- Buying before October 31. An investor will receive a fixed rate of 0.0% and six months of the current variable rate (1.96%) and six months of the next variable rate (2.48%). That works out to 2.22% for the investment's first year, set in stone.
- Buying after November 1. The fixed rate isn't known, but it can't go lower than 0.0% and could possibly rise to 0.1%, or higher, in theory. Although a 0.1% fixed rate only adds $10 a year to a $10,000 investment, it's a big deal to I Bond investors, who scrap for every advantage. Buying after November 1 means you will get the 2.48% annualized rate for six months, and then the next (May 1) variable rate for six months. The worst you could do is 1.24% for the first year, if the May 1 variable rate is 0.0% combined with a fixed rate of 0.0%.
Is this a short-term investment?
Investors rarely consider I Bonds as a short-term investment, but they can be used as a one-year cash account. Technically, you can get a full year's interest in 11 months by buying near the last day of the month - say October 31, 2017 - and selling near the first day of the month a year later - October 1, 2018.
Conclusion: An investor looking to use I Bonds as a short-term investment should buy before October 31. That would lock in the 1.96% rate for six months, then the 2.48% rate for six months. Take away a three-month interest penalty and you still get 1.6% for an 11-month investment. This is about 10 basis points higher than best-in-nation 12-month bank CDs, with no state income taxes.
Are you dying for a higher fixed rate?
It's possible that the I Bond fixed rate will rise off the 0.0% floor on November 1. The Treasury provides no guidance on how it sets this rate. At this point, I don't think it's likely to rise, but I will be writing an article handicapping that possibility in a few days. If it does rise, it will almost certainly go to 0.1% and no higher.
Conclusion: Most I Bond investors are likely to wait until November to make their 2017 purchase, since there's a possibility the fixed rate could rise. Remember, fixed rates are forever, and variable rates change every six months. And even if the fixed rate doesn't rise, by waiting an investor will get a higher initial variable rate: 2.48% annualized versus 1.96%.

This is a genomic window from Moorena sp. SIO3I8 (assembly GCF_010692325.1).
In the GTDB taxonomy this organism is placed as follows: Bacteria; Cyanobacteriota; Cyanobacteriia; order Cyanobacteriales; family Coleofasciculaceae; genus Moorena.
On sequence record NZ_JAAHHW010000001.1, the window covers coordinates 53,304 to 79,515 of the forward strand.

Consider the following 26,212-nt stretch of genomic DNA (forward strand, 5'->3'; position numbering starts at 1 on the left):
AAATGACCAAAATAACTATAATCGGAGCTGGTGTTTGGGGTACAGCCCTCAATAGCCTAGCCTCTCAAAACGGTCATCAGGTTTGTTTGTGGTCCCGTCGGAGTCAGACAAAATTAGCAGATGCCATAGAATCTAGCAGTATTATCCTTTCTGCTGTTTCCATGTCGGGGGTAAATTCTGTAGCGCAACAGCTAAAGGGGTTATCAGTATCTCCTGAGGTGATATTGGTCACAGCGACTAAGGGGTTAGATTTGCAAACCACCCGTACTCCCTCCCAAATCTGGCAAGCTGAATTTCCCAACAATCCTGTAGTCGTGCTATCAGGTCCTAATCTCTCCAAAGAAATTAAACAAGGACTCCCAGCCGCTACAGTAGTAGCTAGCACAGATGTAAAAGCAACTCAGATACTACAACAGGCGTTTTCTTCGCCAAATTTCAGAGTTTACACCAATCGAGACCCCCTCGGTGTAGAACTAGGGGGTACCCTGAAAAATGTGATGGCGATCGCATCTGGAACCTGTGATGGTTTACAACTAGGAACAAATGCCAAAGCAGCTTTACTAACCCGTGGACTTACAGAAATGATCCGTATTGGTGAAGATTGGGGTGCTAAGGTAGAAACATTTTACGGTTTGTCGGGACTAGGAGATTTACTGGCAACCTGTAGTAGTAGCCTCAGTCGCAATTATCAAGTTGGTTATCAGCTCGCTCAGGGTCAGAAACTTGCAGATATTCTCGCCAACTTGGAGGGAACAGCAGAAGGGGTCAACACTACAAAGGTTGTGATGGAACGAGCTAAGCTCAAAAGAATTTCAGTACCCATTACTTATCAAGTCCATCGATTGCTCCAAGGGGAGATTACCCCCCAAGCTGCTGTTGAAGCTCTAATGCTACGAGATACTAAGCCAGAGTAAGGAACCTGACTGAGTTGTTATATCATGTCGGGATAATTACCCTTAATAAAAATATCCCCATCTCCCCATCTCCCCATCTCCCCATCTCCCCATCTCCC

How could waiting backfire?
By waiting, the worst you can do is a fixed rate of 0.0% and six months of 2.48%. But if deflation strikes, the next variable rate could drop below the current one, which means your first-year earnings would end up being lower - as much as $98 on a $10,000 investment in the worst-case scenario. However, the investor who buys before October 31 still faces that 0.0% variable rate down the line.
Conclusion: The risks of waiting aren't life-changing. In fact, no single I Bond purchase is ever going to be life-changing. The strategy is to amass a large amount of inflation-protected cash, as part of an overall investment portfolio. The key to that strategy is: Buy I Bonds every year, up to the limit. Getting an extra 0.1% isn't going to change your life.
However ... I am going to wait until November to complete my I Bond purchase for 2017 (I bought half my allocation back in April, which I explained in this article: "I Bond Dilemma: Buy Now, Buy Later, Or Split The Decision?"). Waiting until November gets me a slim shot at a higher fixed rate, with the added bonus of a higher initial variable rate.
Disclosure: I/we have no positions in any stocks mentioned, and no plans to initiate any positions within the next 72 hours. I wrote this article myself, and it expresses my own opinions. I am not receiving compensation for it (other than from Seeking Alpha). I have no business relationship with any company whose stock is mentioned in this article.